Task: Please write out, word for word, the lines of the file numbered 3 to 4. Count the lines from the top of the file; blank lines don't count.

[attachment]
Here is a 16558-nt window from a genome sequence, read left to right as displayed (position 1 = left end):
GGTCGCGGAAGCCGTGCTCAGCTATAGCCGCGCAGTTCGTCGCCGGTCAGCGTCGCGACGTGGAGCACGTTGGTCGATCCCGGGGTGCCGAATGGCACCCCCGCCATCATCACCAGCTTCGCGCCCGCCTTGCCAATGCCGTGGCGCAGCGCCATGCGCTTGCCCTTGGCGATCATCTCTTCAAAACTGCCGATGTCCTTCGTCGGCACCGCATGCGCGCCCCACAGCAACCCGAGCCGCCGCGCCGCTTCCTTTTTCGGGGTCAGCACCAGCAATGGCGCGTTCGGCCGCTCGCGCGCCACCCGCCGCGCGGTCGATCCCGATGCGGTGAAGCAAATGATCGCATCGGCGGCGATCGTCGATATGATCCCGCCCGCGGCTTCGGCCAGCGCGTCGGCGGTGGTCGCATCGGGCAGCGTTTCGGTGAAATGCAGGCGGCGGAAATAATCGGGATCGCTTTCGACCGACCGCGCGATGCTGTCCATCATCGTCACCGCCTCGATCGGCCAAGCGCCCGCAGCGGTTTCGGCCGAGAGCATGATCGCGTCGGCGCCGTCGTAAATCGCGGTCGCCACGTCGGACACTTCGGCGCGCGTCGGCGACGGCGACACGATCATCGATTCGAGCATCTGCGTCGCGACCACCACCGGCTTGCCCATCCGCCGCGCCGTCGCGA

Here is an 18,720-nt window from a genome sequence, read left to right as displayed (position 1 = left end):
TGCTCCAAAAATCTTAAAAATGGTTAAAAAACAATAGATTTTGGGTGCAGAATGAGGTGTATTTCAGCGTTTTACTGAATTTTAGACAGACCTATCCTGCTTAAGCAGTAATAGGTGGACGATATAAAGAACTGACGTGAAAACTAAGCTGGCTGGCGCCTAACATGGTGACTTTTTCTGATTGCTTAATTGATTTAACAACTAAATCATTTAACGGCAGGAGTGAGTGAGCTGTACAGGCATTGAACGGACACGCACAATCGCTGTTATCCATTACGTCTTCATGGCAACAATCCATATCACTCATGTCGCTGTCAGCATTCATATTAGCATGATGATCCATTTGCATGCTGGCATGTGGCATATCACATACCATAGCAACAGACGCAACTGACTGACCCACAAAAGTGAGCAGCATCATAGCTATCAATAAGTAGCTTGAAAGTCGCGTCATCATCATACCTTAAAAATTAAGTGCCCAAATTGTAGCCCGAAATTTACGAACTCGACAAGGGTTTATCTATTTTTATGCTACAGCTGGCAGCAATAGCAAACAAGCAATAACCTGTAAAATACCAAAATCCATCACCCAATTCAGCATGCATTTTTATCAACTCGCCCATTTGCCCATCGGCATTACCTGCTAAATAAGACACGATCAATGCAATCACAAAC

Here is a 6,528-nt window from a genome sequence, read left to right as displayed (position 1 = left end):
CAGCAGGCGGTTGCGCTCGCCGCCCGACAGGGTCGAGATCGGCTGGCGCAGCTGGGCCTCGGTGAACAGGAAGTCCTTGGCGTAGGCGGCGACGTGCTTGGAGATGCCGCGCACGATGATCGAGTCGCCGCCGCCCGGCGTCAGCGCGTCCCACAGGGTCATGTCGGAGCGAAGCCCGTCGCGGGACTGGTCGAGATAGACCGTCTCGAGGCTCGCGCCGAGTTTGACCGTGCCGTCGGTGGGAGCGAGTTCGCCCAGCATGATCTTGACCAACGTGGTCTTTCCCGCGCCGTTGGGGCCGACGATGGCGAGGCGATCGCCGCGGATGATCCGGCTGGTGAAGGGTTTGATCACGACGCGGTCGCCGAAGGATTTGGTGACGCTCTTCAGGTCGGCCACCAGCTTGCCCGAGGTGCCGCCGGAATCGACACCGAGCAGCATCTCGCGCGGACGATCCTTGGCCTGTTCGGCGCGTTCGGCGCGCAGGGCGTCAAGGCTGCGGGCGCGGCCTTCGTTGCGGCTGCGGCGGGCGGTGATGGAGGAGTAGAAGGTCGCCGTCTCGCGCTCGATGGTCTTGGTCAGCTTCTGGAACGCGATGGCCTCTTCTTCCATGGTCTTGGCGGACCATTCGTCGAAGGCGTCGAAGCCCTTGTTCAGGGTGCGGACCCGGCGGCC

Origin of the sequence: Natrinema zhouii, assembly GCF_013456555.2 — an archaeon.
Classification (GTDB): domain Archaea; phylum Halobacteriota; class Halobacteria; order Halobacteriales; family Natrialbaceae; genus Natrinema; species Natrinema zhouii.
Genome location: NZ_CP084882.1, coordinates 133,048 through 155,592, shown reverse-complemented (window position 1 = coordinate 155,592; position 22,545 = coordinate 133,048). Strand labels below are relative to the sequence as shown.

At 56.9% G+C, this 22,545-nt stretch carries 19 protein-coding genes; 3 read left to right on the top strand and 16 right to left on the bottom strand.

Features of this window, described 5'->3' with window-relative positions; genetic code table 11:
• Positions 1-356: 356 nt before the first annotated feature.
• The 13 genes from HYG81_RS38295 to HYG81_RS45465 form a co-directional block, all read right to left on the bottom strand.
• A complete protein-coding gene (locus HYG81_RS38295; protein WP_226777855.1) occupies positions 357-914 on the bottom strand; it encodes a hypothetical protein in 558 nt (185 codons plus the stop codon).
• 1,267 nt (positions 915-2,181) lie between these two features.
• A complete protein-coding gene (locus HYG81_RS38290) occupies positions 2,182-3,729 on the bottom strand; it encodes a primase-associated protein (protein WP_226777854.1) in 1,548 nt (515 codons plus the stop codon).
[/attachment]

Here is an 18,720-nt window from a genome sequence, read left to right as displayed (position 1 = left end):
TGCTCCAAAAATCTTAAAAATGGTTAAAAAACAATAGATTTTGGGTGCAGAATGAGGTGTATTTCAGCGTTTTACTGAATTTTAGACAGACCTATCCTGCTTAAGCAGTAATAGGTGGACGATATAAAGAACTGACGTGAAAACTAAGCTGGCTGGCGCCTAACATGGTGACTTTTTCTGATTGCTTAATTGATTTAACAACTAAATCATTTAACGGCAGGAGTGAGTGAGCTGTACAGGCATTGAACGGACACGCACAATCGCTGTTATCCATTACGTCTTCATGGCAACAATCCATATCACTCATGTCGCTGTCAGCATTCATATTAGCATGATGATCCATTTGCATGCTGGCATGTGGCATATCACATACCATAGCAACAGACGCAACTGACTGACCCACAAAAGTGAGCAGCATCATAGCTATCAATAAGTAGCTTGAAAGTCGCGTCATCATCATACCTTAAAAATTAAGTGCCCAAATTGTAGCCCGAAATTTACGAACTCGACAAGGGTTTATCTATTTTTATGCTACAGCTGGCAGCAATAGCAAACAAGCAATAACCTGTAAAATACCAAAATCCATCACCCAATTCAGCATGCATTTTTATCAACTCGCCCATTTGCCCATCGGCATTACCTGCTAAATAAGACACGATCAATGCAATCACAAAC